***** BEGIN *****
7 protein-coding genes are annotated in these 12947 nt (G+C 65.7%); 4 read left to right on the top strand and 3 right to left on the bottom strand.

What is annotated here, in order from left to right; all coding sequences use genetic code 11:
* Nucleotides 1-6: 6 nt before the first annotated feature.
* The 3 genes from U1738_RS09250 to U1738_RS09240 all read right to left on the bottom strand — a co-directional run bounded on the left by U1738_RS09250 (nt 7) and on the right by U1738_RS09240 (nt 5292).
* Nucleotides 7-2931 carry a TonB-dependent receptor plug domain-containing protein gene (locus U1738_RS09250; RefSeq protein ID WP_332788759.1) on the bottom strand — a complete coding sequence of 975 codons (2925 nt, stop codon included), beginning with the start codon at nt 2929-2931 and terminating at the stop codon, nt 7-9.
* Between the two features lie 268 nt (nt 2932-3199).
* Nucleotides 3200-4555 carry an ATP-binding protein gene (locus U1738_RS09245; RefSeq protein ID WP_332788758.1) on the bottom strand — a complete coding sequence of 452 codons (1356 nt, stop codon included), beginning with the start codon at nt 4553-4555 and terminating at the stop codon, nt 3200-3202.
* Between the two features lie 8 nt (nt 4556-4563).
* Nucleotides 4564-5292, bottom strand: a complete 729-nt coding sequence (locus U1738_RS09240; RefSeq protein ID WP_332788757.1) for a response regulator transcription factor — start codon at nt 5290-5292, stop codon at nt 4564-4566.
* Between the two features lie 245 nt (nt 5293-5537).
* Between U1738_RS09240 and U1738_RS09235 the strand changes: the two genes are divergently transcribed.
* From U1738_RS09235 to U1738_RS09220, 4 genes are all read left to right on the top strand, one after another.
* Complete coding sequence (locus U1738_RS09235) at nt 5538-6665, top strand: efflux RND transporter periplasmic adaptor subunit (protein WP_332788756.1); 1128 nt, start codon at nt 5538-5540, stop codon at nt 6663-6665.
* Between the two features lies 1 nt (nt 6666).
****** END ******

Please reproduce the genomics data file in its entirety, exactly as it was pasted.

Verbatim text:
7 protein-coding genes are annotated in these 12947 nt (G+C 65.7%); 4 read left to right on the top strand and 3 right to left on the bottom strand.

What is annotated here, in order from left to right; all coding sequences use genetic code 11:
* Nucleotides 1-6: 6 nt before the first annotated feature.
* The 3 genes from U1738_RS09250 to U1738_RS09240 all read right to left on the bottom strand — a co-directional run bounded on the left by U1738_RS09250 (nt 7) and on the right by U1738_RS09240 (nt 5292).
* Nucleotides 7-2931 carry a TonB-dependent receptor plug domain-containing protein gene (locus U1738_RS09250; RefSeq protein ID WP_332788759.1) on the bottom strand — a complete coding sequence of 975 codons (2925 nt, stop codon included), beginning with the start codon at nt 2929-2931 and terminating at the stop codon, nt 7-9.
* Between the two features lie 268 nt (nt 2932-3199).
* Nucleotides 3200-4555 carry an ATP-binding protein gene (locus U1738_RS09245; RefSeq protein ID WP_332788758.1) on the bottom strand — a complete coding sequence of 452 codons (1356 nt, stop codon included), beginning with the start codon at nt 4553-4555 and terminating at the stop codon, nt 3200-3202.
* Between the two features lie 8 nt (nt 4556-4563).
* Nucleotides 4564-5292, bottom strand: a complete 729-nt coding sequence (locus U1738_RS09240; RefSeq protein ID WP_332788757.1) for a response regulator transcription factor — start codon at nt 5290-5292, stop codon at nt 4564-4566.
* Between the two features lie 245 nt (nt 5293-5537).
* Between U1738_RS09240 and U1738_RS09235 the strand changes: the two genes are divergently transcribed.
* From U1738_RS09235 to U1738_RS09220, 4 genes are all read left to right on the top strand, one after another.
* Complete coding sequence (locus U1738_RS09235) at nt 5538-6665, top strand: efflux RND transporter periplasmic adaptor subunit (protein WP_332788756.1); 1128 nt, start codon at nt 5538-5540, stop codon at nt 6663-6665.
* Between the two features lies 1 nt (nt 6666).